Unemployment

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Management Science Letters 2 (2012) 2753–2756

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Management Science Letters
homepage: www.GrowingScience.com/msl

A social work study to measure the effect of unemployment

Faezeh Taghipoura, Gholamreza Tajbakhshb, Allahyar Arabmomenic and Mohammad Reza Iravanid*

a

Assistant Professor, Department of Cultural Management Khorasgan (Isfahan) Branch, Islamic Azad University, Isfahan, Iran Assistant Professor of Sociology Grand Ayatollah Boroujerd, Iran Department of Human Science of Islamic Azad University Khomeinishahr Branch, Isfahan, Iran d

Assistant Professor , Department of Social Work, Islamic Azad University of Khomeinishahr, Khomeinishahr Branch, Daneshjou Blvd, Iran b
c

ARTICLEINFO
Article history:
Received March 25, 2012
Received in revised format
25 September 2012
Accepted 4 October 2012
Available online
October 7 2012
Keywords:
Unemployment
Drug addiction
Rubbery

ABSTRACT
Unemployment is believed as one of most important issues in today's economy around the world. The recent economic turmoil in European countries, for instance, has created some troubles such as increase in rate of depression, divorce, etc. In this paper, we present a social study work in one of regions of Iran. The proposed study of this paper designs and distributes a questionnaire among 80 experts who live in the region and tries to understand whether there is a correlation between unemployment and rubbery, immigration, drug addiction and non-value jobs. The survey uses Pearson correlation to test four hypotheses and the results indicate that although there is no strong correlation between unemployment and rubbery and immigration but there is a strong evidence to believe that unemployment can increase drug addiction and non-value added jobs.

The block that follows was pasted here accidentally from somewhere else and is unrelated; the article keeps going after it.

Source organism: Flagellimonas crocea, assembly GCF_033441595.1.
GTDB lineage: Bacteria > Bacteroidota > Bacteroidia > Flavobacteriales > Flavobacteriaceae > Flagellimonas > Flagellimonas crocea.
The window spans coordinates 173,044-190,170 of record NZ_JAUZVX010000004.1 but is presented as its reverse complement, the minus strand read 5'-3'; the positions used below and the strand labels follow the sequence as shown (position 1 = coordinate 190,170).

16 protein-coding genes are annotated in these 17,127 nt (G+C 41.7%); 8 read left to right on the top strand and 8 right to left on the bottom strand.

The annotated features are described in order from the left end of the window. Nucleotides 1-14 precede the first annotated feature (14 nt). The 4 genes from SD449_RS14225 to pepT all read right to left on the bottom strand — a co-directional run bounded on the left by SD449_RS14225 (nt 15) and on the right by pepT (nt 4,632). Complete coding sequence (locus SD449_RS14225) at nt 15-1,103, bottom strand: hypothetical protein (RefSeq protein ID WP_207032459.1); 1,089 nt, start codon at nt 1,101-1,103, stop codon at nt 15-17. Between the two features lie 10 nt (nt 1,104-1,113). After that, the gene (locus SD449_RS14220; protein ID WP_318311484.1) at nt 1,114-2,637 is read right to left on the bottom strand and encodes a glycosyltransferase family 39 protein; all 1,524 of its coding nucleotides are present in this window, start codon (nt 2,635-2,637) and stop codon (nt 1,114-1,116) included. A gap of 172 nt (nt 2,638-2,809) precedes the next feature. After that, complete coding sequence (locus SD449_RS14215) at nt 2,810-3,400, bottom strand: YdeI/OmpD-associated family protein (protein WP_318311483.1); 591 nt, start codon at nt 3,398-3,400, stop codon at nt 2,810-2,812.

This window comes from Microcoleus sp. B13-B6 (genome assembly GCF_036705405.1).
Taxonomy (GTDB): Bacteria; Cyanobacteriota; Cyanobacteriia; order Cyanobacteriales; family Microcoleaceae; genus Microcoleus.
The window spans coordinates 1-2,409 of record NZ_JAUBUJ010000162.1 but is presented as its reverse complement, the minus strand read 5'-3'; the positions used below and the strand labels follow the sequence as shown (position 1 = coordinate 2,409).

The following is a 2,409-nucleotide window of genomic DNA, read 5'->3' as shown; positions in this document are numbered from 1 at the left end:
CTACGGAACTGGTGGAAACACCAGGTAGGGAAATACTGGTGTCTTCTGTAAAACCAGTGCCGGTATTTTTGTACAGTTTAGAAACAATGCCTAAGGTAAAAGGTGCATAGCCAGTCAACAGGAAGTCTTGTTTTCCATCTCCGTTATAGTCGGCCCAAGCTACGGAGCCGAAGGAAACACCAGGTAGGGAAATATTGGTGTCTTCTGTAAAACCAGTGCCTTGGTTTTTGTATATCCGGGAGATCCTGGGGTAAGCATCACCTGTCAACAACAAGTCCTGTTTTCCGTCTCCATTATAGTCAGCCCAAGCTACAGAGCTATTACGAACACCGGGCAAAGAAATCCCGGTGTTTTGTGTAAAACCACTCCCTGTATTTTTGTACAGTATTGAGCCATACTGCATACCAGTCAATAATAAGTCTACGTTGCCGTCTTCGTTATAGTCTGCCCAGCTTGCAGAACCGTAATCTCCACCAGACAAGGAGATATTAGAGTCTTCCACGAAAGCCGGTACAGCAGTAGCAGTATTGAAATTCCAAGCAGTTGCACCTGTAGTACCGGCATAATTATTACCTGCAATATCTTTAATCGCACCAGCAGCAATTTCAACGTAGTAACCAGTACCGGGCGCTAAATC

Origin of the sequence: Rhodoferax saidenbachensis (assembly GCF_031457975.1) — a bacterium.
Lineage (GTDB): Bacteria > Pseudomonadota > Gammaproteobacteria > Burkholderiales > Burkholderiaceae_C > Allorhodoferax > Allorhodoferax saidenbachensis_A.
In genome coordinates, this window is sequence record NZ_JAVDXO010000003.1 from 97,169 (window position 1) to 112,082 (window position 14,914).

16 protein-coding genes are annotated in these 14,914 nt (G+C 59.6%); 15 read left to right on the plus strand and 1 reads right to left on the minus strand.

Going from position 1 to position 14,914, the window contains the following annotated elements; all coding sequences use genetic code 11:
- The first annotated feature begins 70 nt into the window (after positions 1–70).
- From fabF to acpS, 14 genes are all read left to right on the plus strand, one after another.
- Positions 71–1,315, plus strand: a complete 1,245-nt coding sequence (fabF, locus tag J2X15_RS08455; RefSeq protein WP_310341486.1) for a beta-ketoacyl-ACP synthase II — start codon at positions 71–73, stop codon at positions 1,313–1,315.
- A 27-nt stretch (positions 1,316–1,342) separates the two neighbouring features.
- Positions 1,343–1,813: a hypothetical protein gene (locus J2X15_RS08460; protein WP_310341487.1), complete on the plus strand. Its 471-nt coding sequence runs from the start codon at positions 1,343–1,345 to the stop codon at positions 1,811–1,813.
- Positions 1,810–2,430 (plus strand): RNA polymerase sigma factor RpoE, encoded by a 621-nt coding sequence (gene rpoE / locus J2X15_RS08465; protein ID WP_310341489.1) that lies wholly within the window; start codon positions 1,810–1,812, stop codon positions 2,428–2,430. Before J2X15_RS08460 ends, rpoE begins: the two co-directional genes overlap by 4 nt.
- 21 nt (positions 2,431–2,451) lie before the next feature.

© 2012 Growing Science Ltd. All rights reserved.

1. Introduction
These days, there is growing concerns among different North American, European and other countries about the consequences of the effects of unemployment in their societies. In fact, when people lose their jobs, they may face many challenges such as family conflict, drug addiction, unwanted immigration, etc. During the past few years, there have been interest in learning more about the effect of unemployment on different social factors. Congregado et al. (2011) explained that Spain has been destroying more jobs than any other European country in recent years and in 2012 the rate reached to about 24%. The exponential growth of the Spanish unemployment rate was the by-product of falling employment rates.

Lundin et al. (2012) discussed on various studies on a higher risk of suicide among the unemployed, where some individuals may be more prone to both unemployment and suicide because of healthrelated factor. In such case, suicide among the unemployed could be a consequence of health-related * Corresponding author. Tel: +989130758065

E-mail addresses: iravani@iaukhsh.ac.ir (M.R. Iravani)

© 2012 Growing Science Ltd. All rights reserved.
doi: 10.5267/j.msl.2012.10.013

 
 
 

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selection. Lundin et al. (2012) investigated the relationship between unemployment and suicide, and the importance of other sickness absence to this relationship. According to their survey, higher levels of sickness absence were associated with an increased risk of subsequent unemployment. The higher prevalence of sickness absence among the unemployed attenuated the relationship between unemployment and suicide in both women and men.

Noh (2009) performed an investigation on whether the relationship between unemployment rates and suicide rates vary based on the level of real per capita gross domestic product (GDP). They used the cross-country panel fixed influences model to exclude cross-sectional variations but exploit timeseries ones. They reported that higher income was related to higher suicide rates. In other words, their results showed that the implied impact of unemployment...
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